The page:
Don't panic - SAE isn't leaving Cobo It's understandable - but laughable in the eyes of the Society of Automotive Engineers - how such rumors get started. As recently as late January, the buzz among certain auto scribes was that last year's fire at Cobo Center in downtown Detroit has forced SAE to move the entire 2000 World Congress 30 miles north to the Pontiac Silverdome, home of the hapless Detroit Lions. SAE spokesman David Schwartz reassures us that Cobo has been reserved for World Congress until at least 2005. This year's event runs March 6-9. The likely source of the confusion is a ride-and-drive event that SAE is hosting, as part of the Congress, in the Silverdome parking lot to demonstrate traction control and other technologies. Last year's fire continues to smolder, however, as SAE and the city of Detroit are at odds over replacing the massive shipping crates that went up in smoke on Cobo's loading dock.
to depart: And then there was one In case any doubt remained, DaimlerChrysler AG Co-Chairman Robert J. Eaton made it official in late January - Juergen Schrempp is the man in charge at the Stuttgart-based automaker. Mr. Eaton, who for months maintained he had no plans to depart early from DC, says he will retire after all, effective March 31. Mr. Eaton, who turns 60 on Feb. 13, says he made the decision a couple of weeks before informing the board on Jan. 26. "We're under no delusions, there is still a lot of work to do," Mr. Eaton says. "I feel extremely positive about the leadership in Auburn Hills. ... The company is in terrific shape, and the time to leave is now." His departure is adding more fuel to the rumors that DC is on the verge of a tie-up with Italy's SpA. The latest speculation has the two swapping equity stakes, with DC taking over control of the Fiat Auto operations.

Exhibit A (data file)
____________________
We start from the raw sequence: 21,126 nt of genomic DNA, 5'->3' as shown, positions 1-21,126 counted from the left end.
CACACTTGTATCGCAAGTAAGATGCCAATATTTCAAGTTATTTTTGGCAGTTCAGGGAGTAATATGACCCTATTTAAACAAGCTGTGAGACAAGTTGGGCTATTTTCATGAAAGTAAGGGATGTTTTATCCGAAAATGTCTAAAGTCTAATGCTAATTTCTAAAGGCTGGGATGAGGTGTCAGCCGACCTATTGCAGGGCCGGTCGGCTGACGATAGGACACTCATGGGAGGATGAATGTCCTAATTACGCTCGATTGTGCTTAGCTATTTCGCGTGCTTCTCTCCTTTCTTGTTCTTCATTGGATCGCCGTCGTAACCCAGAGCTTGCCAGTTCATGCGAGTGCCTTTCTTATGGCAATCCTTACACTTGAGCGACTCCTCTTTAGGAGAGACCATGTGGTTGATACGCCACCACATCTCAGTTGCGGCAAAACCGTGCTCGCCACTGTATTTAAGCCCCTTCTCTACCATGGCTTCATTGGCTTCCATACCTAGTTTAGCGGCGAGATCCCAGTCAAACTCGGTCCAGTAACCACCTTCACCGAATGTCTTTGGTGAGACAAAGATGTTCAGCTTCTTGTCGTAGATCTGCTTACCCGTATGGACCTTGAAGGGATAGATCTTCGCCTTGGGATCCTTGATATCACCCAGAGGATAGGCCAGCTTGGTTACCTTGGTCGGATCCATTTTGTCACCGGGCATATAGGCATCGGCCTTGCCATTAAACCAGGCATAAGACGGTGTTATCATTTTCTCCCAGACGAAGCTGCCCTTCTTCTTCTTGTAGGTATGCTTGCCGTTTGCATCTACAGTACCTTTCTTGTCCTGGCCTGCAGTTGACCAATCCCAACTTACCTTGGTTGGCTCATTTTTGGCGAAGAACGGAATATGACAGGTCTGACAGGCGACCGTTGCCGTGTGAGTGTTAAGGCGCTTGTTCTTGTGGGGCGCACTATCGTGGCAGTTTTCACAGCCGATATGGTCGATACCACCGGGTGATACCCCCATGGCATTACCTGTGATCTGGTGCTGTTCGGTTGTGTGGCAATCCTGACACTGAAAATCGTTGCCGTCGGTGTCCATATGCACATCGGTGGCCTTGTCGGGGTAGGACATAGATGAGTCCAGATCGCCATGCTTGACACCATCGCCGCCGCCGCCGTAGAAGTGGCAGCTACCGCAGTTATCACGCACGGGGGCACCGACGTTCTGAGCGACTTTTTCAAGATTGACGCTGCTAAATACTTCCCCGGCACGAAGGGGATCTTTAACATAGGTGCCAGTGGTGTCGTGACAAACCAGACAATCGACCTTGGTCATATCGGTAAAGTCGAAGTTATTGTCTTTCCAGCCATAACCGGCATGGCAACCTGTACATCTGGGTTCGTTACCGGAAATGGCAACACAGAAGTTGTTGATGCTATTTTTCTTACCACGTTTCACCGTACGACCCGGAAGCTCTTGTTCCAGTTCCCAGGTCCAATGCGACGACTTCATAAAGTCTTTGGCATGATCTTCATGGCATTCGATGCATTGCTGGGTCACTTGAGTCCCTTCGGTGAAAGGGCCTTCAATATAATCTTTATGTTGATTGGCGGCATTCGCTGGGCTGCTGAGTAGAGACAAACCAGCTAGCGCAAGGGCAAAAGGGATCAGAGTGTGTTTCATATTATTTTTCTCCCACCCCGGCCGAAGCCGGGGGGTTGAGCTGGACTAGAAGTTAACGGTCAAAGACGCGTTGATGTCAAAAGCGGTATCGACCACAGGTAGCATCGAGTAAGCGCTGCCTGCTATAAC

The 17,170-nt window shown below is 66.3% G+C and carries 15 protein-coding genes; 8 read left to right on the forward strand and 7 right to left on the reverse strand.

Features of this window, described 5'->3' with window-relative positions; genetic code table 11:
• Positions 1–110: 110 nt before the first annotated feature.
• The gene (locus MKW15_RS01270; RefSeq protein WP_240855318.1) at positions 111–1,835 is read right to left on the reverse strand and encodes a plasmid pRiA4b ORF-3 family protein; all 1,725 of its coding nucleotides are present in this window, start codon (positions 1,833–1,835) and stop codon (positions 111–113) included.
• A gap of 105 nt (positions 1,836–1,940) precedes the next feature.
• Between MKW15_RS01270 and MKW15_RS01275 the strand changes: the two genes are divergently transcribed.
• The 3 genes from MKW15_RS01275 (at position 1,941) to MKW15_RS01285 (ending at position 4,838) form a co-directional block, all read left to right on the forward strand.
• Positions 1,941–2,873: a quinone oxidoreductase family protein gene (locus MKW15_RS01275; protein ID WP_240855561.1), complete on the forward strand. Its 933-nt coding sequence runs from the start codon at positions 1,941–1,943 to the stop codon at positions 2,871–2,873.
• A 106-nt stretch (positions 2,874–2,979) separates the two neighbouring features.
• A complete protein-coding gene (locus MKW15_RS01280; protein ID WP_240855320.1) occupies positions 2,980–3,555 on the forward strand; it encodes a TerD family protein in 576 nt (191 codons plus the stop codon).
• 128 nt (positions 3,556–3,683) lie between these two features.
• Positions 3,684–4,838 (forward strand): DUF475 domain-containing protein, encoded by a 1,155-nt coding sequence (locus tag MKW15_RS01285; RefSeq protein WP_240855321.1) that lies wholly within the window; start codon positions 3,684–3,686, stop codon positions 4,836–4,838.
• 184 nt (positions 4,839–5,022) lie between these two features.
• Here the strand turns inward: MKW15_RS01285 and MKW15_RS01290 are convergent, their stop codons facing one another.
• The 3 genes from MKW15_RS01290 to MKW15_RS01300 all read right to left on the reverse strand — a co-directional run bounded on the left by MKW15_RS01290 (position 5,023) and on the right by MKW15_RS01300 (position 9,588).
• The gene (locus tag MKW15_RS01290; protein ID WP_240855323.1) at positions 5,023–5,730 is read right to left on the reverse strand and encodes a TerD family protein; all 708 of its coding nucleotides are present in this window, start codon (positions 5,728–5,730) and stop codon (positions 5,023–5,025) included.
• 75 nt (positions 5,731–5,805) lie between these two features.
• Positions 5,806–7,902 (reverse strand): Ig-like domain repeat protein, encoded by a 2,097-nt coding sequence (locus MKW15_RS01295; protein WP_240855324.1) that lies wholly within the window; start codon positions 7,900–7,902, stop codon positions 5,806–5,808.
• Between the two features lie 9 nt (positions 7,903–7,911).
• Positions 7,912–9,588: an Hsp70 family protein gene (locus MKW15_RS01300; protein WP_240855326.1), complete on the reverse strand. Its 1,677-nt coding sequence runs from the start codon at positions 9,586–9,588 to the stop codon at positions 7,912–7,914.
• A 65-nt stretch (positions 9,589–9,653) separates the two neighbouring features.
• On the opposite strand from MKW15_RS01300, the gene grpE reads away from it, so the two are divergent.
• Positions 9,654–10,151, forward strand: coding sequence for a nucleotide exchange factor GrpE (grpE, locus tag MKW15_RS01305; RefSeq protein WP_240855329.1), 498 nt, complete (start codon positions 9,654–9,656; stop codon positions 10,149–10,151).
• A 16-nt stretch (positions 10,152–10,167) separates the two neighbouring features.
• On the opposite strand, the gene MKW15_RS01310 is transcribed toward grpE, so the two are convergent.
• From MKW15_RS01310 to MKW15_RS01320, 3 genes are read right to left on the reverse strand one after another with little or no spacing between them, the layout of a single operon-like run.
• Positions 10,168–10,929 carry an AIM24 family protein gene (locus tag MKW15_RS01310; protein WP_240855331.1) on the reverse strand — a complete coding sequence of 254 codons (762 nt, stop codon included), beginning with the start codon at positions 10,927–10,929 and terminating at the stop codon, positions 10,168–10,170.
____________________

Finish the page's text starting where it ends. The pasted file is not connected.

GM's '99 take: $6 billionCorp.'s fourth-quarter net income declined 35.4% compared to like-1998 results, but that wasn't enough to stop the world's largest automaker from posting a calendar-year record of $176.6 billion in net sales and revenues. GM also had record earnings of $9.36 per share of common stock. Overall earnings leaped from $3 billion in 1998 to a whopping $6 billion in '99. Cash reserves are up from $13.1 billion at the end of '98 to $14.4 billion. Even GM's much-maligned worldwide market share inched upward (15.8% vs. 15.6% in '98). In North America, GM reported net income of $1.1 billion and a 3.4% net profit margin. In Europe, income fell from $146 million to $30 million, but the automaker managed to slightly increase its market share there. Losses continued to mount in Asia/Pacific, but GM's Latin America/Africa/Mid-East region returned to profitability after a loss of $161 million during October-December 1998. Profit sharing checks for 154,000 hourly workers will average $1,775, up from $200 last year.